AARP has sought a delay of final wellness rules issued by the Equal Employment Opportunity Commission because of fears that employers would target older workers.
The rules will allow employers to use financial inducements to get employees to participate in workplace wellness programs.
AARP sued EEOC to delay the effective date of the rules (AARP v. EEOC, D.D.C., No. 16-2113, complaint filed 10/24/16).
The lawsuit filed by AARP, a nonprofit, nonpartisan membership organization for persons 50 and over, is the first challenging EEOC’s Americans with Disabilities Act rule and Genetic Information Nondiscrimination Act rule, both released in May, allowing employers to offer limited incentives for wellness plan participation.
“Coercive wellness programs leave workers vulnerable to employment discrimination and stigma based on disability or genetic information,” Dara Smith, AARP Foundation attorney told Bloomberg BNA, Oct. 25.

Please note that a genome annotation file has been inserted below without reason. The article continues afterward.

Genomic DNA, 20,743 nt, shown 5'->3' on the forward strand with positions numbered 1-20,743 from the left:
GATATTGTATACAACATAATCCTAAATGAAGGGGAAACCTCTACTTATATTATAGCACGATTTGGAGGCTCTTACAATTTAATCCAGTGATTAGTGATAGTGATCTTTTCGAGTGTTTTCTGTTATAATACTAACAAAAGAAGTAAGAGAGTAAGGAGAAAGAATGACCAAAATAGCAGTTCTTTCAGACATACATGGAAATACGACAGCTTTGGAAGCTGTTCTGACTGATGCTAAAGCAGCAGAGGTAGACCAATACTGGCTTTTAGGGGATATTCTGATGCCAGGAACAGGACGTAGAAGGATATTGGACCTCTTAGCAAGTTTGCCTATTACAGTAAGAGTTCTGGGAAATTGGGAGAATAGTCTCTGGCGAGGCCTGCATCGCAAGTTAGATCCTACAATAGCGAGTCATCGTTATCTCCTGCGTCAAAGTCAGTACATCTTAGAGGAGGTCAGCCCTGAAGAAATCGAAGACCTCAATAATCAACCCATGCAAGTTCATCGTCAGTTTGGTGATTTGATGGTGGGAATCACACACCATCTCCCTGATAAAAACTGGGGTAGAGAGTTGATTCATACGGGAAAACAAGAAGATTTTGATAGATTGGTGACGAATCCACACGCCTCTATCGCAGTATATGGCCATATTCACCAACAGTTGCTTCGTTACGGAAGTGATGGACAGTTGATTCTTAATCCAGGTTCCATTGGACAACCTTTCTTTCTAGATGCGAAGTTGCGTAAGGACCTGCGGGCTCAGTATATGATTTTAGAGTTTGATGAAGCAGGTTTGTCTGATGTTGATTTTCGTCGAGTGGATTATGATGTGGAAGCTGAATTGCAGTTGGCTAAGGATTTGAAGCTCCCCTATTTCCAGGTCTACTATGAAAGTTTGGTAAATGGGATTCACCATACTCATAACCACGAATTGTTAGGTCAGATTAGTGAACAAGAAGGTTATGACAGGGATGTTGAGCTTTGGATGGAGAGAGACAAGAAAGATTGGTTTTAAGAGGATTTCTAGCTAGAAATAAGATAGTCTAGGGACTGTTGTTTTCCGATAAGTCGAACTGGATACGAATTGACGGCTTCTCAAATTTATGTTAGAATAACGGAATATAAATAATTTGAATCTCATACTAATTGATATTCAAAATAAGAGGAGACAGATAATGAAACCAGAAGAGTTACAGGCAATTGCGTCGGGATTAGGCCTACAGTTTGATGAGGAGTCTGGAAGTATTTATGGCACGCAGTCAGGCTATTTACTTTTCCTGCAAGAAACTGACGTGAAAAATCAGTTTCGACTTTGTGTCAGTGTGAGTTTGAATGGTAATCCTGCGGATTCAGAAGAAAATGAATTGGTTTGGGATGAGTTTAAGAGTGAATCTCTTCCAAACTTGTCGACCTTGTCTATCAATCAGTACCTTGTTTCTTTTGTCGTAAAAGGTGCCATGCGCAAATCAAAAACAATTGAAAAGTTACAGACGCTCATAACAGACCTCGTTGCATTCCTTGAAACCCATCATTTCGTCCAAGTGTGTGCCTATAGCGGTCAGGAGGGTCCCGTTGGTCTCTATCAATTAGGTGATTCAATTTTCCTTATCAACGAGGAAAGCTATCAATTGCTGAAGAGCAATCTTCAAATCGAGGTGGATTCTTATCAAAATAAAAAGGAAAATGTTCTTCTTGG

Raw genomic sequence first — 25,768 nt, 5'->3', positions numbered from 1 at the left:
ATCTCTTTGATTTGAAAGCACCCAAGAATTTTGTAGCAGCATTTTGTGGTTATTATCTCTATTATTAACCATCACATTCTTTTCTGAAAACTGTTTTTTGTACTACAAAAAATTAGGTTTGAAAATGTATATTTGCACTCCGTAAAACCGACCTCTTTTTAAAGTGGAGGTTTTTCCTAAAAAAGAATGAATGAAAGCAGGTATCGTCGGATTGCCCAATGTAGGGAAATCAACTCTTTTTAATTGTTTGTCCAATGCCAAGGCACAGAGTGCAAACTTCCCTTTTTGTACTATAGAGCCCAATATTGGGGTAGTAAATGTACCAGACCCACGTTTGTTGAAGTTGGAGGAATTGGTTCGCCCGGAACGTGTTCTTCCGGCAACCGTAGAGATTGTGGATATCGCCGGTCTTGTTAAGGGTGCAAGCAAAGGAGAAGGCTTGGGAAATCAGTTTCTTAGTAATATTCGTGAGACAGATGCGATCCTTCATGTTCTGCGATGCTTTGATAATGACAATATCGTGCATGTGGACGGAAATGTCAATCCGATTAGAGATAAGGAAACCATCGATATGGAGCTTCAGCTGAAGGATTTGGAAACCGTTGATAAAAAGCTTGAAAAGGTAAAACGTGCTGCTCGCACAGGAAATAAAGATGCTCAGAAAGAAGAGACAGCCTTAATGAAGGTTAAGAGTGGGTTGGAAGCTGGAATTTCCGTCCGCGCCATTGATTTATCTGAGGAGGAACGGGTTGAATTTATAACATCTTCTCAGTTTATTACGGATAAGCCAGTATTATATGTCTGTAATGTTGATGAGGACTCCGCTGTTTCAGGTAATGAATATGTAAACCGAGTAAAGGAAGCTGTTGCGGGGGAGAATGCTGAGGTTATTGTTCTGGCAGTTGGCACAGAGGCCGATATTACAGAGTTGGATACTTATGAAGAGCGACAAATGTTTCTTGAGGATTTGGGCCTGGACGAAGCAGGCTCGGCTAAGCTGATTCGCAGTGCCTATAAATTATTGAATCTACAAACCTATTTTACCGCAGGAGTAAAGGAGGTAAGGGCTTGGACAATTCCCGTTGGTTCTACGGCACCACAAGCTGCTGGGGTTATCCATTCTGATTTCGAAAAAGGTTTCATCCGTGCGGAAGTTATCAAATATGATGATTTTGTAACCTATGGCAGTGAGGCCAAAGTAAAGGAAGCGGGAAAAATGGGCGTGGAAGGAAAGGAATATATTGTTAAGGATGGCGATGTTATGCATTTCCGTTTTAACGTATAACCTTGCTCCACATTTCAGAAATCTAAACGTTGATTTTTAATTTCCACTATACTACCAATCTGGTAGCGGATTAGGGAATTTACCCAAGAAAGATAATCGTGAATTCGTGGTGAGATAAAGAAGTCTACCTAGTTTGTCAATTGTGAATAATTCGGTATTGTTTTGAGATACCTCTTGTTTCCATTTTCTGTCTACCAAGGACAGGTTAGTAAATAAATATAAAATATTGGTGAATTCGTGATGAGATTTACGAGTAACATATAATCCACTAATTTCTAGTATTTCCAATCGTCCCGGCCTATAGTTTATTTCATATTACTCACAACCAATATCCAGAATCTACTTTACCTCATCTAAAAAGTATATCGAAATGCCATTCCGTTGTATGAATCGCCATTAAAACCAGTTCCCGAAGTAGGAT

“AARP opposes these programs because older workers are more likely to have the very types of less-visible conditions and disabilities that are at risk of disclosure through compulsory medical inquiries and exams, including high blood pressure, heart disease, and depression,” Smith said.
“The EEOC’s new rules enable employers to coerce employees into divulging this sensitive information, despite the ADA’s and GINA’s protections from this sort of pressure,” she added.
Request for Preliminary Injunction
In its lawsuit, AARP said the EEOC rules violate the Administrative Procedure Act, as well as the ADA and GINA provisions that protect employees from involuntary disclosure of their health and genetic information.
Thus, AARP has asked the federal district court to issue a preliminary injunction that would block the EEOC rules, which are slated to begin taking effect on Jan. 1, 2017, pending resolution of legal issues.
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